Supply chain sustainability: which inefficiencies may affect your business

Sustainability has become an essential aspect of modern businesses. As companies aim to reduce their carbon footprint and promote social responsibility, they must take a holistic approach to their operations. In this context, supply chain sustainability of businesses plays a major role in generating positive effects worldwide. While the traditional perspective on international trade suggests that countries simply export finished goods and services to foreign consumers, this only accounts for approximately 30% of global trade today.

In fact, the majority of international trade (around 70%) is now conducted through global value chains (GVCs), which involve the movement of services, raw materials, and components across borders, often multiple times, before being incorporated into final products that are distributed to consumers around the world.

Modern trade relationships are highly complex, involving intricate interactions between a wide range of domestic and international suppliers. 

In this increasingly globalized economy, companies must strategically make decisions about outsourcing, investment, and operations based on factors such as cost and quality, in order to remain competitive and to avoid fees and taxes such as the upcoming Carbon Border Adjustment Mechanism (CBAM).

Supply chain sustainability: definition

As global concerns about climate change, resource depletion, and social responsibility continue to grow, businesses are increasingly recognizing the importance of sustainable practices in their supply chains

Ensuring that products are produced and delivered in an environmentally and socially responsible manner has become a critical factor in maintaining brand reputation, reducing costs, and complying with regulations.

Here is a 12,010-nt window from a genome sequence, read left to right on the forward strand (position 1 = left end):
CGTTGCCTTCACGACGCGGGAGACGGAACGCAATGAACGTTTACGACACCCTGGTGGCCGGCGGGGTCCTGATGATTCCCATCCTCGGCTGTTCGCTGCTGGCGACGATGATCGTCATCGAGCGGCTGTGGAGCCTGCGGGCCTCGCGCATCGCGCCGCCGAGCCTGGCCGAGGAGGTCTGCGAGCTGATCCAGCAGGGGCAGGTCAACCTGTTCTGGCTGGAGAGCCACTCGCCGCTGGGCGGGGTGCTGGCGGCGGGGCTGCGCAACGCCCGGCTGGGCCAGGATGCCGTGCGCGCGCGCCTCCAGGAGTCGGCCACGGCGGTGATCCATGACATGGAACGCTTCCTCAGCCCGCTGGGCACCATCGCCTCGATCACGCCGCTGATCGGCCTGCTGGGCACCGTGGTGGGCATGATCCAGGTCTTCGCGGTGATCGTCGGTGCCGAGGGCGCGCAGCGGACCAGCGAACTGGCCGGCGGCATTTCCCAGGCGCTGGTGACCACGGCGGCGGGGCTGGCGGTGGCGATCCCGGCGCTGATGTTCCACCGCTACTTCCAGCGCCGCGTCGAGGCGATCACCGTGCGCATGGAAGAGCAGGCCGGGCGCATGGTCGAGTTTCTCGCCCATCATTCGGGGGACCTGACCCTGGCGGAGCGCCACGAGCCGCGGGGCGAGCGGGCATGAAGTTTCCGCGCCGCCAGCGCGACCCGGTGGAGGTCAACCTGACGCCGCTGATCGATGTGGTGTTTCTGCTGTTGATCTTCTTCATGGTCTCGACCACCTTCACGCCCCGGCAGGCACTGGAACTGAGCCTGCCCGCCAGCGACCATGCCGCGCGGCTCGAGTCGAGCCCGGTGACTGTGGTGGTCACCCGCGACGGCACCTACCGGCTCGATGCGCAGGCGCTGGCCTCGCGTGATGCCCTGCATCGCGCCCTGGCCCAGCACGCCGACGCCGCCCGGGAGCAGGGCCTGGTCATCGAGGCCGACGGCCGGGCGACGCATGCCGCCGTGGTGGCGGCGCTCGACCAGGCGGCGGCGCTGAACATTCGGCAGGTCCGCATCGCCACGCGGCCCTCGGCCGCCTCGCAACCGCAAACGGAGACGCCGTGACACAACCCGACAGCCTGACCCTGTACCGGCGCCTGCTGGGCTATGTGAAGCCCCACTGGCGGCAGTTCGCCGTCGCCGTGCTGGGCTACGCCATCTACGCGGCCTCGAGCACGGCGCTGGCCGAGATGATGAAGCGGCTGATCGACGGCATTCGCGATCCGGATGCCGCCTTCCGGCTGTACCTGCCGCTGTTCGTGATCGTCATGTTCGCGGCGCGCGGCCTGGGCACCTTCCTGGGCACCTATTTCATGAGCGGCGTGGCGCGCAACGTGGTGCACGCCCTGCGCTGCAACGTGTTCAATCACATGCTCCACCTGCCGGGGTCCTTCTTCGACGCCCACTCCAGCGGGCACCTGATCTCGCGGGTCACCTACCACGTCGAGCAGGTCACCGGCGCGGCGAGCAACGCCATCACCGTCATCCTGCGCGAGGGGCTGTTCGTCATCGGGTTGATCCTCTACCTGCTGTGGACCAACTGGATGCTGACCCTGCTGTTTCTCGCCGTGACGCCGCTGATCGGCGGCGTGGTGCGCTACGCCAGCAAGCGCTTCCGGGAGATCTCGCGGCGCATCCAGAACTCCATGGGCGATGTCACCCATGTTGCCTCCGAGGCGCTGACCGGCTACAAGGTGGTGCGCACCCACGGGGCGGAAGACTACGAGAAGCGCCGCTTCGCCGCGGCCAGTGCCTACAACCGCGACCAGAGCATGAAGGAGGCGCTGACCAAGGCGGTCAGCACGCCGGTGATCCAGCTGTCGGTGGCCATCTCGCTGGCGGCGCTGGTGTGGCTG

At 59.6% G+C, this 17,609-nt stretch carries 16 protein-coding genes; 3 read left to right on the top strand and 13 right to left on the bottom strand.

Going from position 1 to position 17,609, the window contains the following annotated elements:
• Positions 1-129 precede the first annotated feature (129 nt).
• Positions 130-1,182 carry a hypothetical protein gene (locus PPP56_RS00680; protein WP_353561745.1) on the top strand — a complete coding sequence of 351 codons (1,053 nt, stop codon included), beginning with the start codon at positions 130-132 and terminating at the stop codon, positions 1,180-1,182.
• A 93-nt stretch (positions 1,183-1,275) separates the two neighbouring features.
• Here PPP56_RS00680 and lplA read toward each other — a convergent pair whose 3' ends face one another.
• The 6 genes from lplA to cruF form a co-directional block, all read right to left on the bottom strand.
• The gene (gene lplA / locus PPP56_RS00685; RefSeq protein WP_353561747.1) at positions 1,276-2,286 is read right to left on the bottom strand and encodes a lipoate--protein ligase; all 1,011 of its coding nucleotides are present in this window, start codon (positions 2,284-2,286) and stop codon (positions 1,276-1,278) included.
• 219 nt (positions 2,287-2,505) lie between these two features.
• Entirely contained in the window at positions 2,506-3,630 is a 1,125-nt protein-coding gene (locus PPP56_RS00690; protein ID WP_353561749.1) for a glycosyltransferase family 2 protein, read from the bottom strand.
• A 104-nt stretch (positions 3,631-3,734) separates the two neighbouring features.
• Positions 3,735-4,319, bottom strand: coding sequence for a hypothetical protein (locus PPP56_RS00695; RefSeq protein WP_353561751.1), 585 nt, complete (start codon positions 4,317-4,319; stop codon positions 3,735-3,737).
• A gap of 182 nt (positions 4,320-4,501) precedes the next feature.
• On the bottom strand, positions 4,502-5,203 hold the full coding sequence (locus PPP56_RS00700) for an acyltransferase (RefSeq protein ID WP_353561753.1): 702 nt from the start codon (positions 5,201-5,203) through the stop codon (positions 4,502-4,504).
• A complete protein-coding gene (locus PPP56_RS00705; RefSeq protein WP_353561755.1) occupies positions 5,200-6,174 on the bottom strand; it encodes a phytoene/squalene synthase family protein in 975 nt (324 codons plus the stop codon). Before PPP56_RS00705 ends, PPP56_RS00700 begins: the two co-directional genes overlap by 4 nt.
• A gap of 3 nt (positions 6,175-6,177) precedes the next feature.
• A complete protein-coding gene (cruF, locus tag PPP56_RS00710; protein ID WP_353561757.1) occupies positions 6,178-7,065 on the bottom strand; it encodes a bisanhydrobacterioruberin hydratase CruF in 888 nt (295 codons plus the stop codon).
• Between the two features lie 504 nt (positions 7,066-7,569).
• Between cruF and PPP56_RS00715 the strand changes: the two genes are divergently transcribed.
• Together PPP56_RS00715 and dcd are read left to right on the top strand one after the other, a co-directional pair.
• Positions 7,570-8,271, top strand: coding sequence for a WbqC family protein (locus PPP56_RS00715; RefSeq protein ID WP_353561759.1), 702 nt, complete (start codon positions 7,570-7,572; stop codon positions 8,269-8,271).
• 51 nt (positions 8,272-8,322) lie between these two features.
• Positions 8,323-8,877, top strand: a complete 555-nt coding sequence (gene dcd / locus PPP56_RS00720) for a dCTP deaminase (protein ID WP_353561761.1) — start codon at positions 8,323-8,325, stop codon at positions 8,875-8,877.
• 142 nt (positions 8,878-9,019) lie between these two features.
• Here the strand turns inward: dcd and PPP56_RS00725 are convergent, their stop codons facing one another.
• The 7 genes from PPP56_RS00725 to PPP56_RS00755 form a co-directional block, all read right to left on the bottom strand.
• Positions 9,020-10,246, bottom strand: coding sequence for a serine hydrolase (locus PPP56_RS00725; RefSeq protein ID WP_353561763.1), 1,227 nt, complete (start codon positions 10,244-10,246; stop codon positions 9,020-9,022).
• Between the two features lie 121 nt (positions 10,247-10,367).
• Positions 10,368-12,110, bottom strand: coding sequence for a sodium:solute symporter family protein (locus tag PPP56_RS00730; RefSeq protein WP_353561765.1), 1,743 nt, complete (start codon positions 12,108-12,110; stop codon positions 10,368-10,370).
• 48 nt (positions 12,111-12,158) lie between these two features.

Supply chain sustainability refers to the environmental, social, and economic impact of a company’s entire supply chain, from sourcing raw materials to delivering finished products to customers. 

The subject has been treated by international institutions such as the UN Global compact with the creation of the Supply chain sustainability guide, which aims at guiding a sustainable development of the value chains and global supply chains.

By collaborating, purchasers and suppliers involved in global supply chains and networks can promote human rights, environmental protection, climate resilience, ethical business practices, inclusive economic growth and community development.

Supply chain sustainability critical factors

However, achieving supply chain sustainability is not an easy task and requires a concerted effort across multiple areas, including procurement, transportation, manufacturing, and disposal. 

In this context, identifying and addressing the critical factors that impact supply chain sustainability is essential for businesses looking to build a resilient and responsible supply chain that benefits both their bottom line and the planet.

Stakeholders management: Suppliers management

Supply chain sustainability depends on the actions of all parties involved, including suppliers. Therefore, it is crucial for businesses to have a comprehensive supplier management strategy. Poor supplier management can lead to unsustainable practices in the supply chain, such as the use of hazardous materials, unethical labor practices, and environmental pollution.